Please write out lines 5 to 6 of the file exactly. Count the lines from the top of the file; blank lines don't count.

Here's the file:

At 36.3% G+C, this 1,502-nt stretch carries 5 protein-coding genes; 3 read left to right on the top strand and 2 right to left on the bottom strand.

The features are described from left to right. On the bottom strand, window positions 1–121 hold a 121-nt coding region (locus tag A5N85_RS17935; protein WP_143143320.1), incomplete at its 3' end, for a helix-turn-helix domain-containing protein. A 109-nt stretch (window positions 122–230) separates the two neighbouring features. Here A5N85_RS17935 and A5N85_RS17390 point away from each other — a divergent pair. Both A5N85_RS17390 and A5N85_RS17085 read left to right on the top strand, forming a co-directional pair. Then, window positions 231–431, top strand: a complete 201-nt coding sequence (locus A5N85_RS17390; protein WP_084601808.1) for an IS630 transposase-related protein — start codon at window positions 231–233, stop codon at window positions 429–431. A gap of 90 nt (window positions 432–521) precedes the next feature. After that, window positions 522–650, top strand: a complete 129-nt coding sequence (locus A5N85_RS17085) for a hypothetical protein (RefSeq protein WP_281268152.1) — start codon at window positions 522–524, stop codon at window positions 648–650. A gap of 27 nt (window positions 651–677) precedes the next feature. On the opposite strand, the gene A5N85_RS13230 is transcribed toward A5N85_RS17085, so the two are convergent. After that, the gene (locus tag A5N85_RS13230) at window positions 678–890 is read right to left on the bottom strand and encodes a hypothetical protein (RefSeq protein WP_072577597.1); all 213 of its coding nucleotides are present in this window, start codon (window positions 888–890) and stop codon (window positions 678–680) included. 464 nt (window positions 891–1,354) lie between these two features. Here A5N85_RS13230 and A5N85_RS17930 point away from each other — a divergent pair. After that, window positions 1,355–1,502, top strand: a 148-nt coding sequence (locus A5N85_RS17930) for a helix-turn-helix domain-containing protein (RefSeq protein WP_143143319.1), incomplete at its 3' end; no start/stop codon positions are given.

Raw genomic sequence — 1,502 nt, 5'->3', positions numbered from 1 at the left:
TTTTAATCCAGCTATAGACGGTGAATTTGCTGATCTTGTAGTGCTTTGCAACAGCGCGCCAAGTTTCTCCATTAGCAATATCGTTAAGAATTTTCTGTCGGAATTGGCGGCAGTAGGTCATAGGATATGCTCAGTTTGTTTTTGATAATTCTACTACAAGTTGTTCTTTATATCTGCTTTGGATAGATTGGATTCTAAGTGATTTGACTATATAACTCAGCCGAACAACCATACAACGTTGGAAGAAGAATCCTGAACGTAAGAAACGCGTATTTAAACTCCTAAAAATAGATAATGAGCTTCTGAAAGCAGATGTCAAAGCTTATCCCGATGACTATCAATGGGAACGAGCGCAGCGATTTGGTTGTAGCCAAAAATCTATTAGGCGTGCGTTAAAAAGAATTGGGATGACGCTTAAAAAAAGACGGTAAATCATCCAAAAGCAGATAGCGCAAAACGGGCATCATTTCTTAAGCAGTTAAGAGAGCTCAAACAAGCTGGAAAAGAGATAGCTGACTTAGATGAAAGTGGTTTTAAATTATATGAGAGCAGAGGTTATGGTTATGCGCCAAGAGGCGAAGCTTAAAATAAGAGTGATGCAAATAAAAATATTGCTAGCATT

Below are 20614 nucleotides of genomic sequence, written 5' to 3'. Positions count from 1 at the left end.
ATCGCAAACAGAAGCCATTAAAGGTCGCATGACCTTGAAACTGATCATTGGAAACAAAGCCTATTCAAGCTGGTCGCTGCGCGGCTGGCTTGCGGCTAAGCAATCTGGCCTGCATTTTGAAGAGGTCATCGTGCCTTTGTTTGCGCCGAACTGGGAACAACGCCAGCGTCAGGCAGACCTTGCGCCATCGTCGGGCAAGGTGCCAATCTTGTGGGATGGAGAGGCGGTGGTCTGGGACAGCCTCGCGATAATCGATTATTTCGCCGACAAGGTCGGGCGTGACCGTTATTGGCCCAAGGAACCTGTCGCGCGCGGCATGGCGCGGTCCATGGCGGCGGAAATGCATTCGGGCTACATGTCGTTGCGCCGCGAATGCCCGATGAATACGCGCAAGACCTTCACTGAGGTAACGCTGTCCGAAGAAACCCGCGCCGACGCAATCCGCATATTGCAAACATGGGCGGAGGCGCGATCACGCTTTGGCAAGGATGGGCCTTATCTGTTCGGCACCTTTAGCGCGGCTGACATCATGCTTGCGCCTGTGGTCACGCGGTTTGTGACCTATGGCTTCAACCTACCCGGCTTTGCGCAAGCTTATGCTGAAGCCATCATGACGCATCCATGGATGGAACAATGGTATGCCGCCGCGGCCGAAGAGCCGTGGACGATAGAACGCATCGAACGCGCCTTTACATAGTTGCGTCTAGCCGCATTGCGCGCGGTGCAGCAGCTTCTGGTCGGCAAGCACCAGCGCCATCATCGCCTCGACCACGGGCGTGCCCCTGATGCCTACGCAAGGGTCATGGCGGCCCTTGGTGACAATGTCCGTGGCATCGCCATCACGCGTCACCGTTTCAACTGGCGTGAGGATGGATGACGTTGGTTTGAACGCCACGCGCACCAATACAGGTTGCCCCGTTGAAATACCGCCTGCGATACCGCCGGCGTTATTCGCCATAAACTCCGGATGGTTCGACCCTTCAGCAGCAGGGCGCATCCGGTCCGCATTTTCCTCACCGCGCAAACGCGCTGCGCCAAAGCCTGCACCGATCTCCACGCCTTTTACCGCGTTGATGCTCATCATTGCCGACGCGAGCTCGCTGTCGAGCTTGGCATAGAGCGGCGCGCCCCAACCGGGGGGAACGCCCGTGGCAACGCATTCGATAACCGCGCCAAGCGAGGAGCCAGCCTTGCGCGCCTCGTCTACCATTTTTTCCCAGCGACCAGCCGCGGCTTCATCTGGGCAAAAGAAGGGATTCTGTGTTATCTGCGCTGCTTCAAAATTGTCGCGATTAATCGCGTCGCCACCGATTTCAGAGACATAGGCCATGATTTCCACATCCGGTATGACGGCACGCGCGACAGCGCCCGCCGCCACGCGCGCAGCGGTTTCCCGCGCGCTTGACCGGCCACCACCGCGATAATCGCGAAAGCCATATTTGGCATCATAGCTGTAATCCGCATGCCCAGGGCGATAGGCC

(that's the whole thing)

Below are 20614 nucleotides of genomic sequence, written 5' to 3'. Positions count from 1 at the left end.
ATCGCAAACAGAAGCCATTAAAGGTCGCATGACCTTGAAACTGATCATTGGAAACAAAGCCTATTCAAGCTGGTCGCTGCGCGGCTGGCTTGCGGCTAAGCAATCTGGCCTGCATTTTGAAGAGGTCATCGTGCCTTTGTTTGCGCCGAACTGGGAACAACGCCAGCGTCAGGCAGACCTTGCGCCATCGTCGGGCAAGGTGCCAATCTTGTGGGATGGAGAGGCGGTGGTCTGGGACAGCCTCGCGATAATCGATTATTTCGCCGACAAGGTCGGGCGTGACCGTTATTGGCCCAAGGAACCTGTCGCGCGCGGCATGGCGCGGTCCATGGCGGCGGAAATGCATTCGGGCTACATGTCGTTGCGCCGCGAATGCCCGATGAATACGCGCAAGACCTTCACTGAGGTAACGCTGTCCGAAGAAACCCGCGCCGACGCAATCCGCATATTGCAAACATGGGCGGAGGCGCGATCACGCTTTGGCAAGGATGGGCCTTATCTGTTCGGCACCTTTAGCGCGGCTGACATCATGCTTGCGCCTGTGGTCACGCGGTTTGTGACCTATGGCTTCAACCTACCCGGCTTTGCGCAAGCTTATGCTGAAGCCATCATGACGCATCCATGGATGGAACAATGGTATGCCGCCGCGGCCGAAGAGCCGTGGACGATAGAACGCATCGAACGCGCCTTTACATAGTTGCGTCTAGCCGCATTGCGCGCGGTGCAGCAGCTTCTGGTCGGCAAGCACCAGCGCCATCATCGCCTCGACCACGGGCGTGCCCCTGATGCCTACGCAAGGGTCATGGCGGCCCTTGGTGACAATGTCCGTGGCATCGCCATCACGCGTCACCGTTTCAACTGGCGTGAGGATGGATGACGTTGGTTTGAACGCCACGCGCACCAATACAGGTTGCCCCGTTGAAATACCGCCTGCGATACCGCCGGCGTTATTCGCCATAAACTCCGGATGGTTCGACCCTTCAGCAGCAGGGCGCATCCGGTCCGCATTTTCCTCACCGCGCAAACGCGCTGCGCCAAAGCCTGCACCGATCTCCACGCCTTTTACCGCGTTGATGCTCATCATTGCCGACGCGAGCTCGCTGTCGAGCTTGGCATAGAGCGGCGCGCCCCAACCGGGGGGAACGCCCGTGGCAACGCATTCGATAACCGCGCCAAGCGAGGAGCCAGCCTTGCGCGCCTCGTCTACCATTTTTTCCCAGCGACCAGCCGCGGCTTCATCTGGGCAAAAGAAGGGATTCTGTGTTATCTGCGCTGCTTCAAAATTGTCGCGATTAATCGCGTCGCCACCGATTTCAGAGACATAGGCCATGATTTCCACATCCGGTATGACGGCACGCGCGACAGCGCCCGCCGCCACGCGCGCAGCGGTTTCCCGCGCGCTTGACCGGCCACCACCGCGATAATCGCGAAAGCCATATTTGGCATCATAGCTGTAATCCGCATGCCCAGGGCGATAGGCC